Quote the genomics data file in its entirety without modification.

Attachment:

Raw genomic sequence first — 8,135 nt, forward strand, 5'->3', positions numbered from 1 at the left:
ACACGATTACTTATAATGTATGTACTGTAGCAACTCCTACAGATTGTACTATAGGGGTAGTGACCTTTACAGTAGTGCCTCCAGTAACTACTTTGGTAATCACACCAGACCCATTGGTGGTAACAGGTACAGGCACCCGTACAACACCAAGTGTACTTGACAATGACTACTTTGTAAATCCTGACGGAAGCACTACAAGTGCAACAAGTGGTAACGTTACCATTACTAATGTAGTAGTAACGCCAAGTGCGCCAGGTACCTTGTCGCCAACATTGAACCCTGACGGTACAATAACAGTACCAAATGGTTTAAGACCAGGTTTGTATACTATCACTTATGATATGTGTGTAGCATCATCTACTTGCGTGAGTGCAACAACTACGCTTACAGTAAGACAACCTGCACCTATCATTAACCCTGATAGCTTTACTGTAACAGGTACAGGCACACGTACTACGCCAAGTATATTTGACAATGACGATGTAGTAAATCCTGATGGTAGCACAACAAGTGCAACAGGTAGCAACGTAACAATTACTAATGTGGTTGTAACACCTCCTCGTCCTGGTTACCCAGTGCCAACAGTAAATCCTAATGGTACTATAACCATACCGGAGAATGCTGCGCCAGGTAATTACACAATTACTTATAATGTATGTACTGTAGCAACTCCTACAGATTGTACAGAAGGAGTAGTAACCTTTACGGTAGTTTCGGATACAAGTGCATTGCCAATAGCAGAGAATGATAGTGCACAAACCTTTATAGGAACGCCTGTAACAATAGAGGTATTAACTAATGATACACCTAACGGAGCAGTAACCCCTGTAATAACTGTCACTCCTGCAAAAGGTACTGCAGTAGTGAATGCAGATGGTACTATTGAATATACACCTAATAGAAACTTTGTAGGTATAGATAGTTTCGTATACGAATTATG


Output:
Raw genomic sequence first — 8,135 nt, forward strand, 5'->3', positions numbered from 1 at the left:
ACACGATTACTTATAATGTATGTACTGTAGCAACTCCTACAGATTGTACTATAGGGGTAGTGACCTTTACAGTAGTGCCTCCAGTAACTACTTTGGTAATCACACCAGACCCATTGGTGGTAACAGGTACAGGCACCCGTACAACACCAAGTGTACTTGACAATGACTACTTTGTAAATCCTGACGGAAGCACTACAAGTGCAACAAGTGGTAACGTTACCATTACTAATGTAGTAGTAACGCCAAGTGCGCCAGGTACCTTGTCGCCAACATTGAACCCTGACGGTACAATAACAGTACCAAATGGTTTAAGACCAGGTTTGTATACTATCACTTATGATATGTGTGTAGCATCATCTACTTGCGTGAGTGCAACAACTACGCTTACAGTAAGACAACCTGCACCTATCATTAACCCTGATAGCTTTACTGTAACAGGTACAGGCACACGTACTACGCCAAGTATATTTGACAATGACGATGTAGTAAATCCTGATGGTAGCACAACAAGTGCAACAGGTAGCAACGTAACAATTACTAATGTGGTTGTAACACCTCCTCGTCCTGGTTACCCAGTGCCAACAGTAAATCCTAATGGTACTATAACCATACCGGAGAATGCTGCGCCAGGTAATTACACAATTACTTATAATGTATGTACTGTAGCAACTCCTACAGATTGTACAGAAGGAGTAGTAACCTTTACGGTAGTTTCGGATACAAGTGCATTGCCAATAGCAGAGAATGATAGTGCACAAACCTTTATAGGAACGCCTGTAACAATAGAGGTATTAACTAATGATACACCTAACGGAGCAGTAACCCCTGTAATAACTGTCACTCCTGCAAAAGGTACTGCAGTAGTGAATGCAGATGGTACTATTGAATATACACCTAATAGAAACTTTGTAGGTATAGATAGTTTCGTATACGAATTATG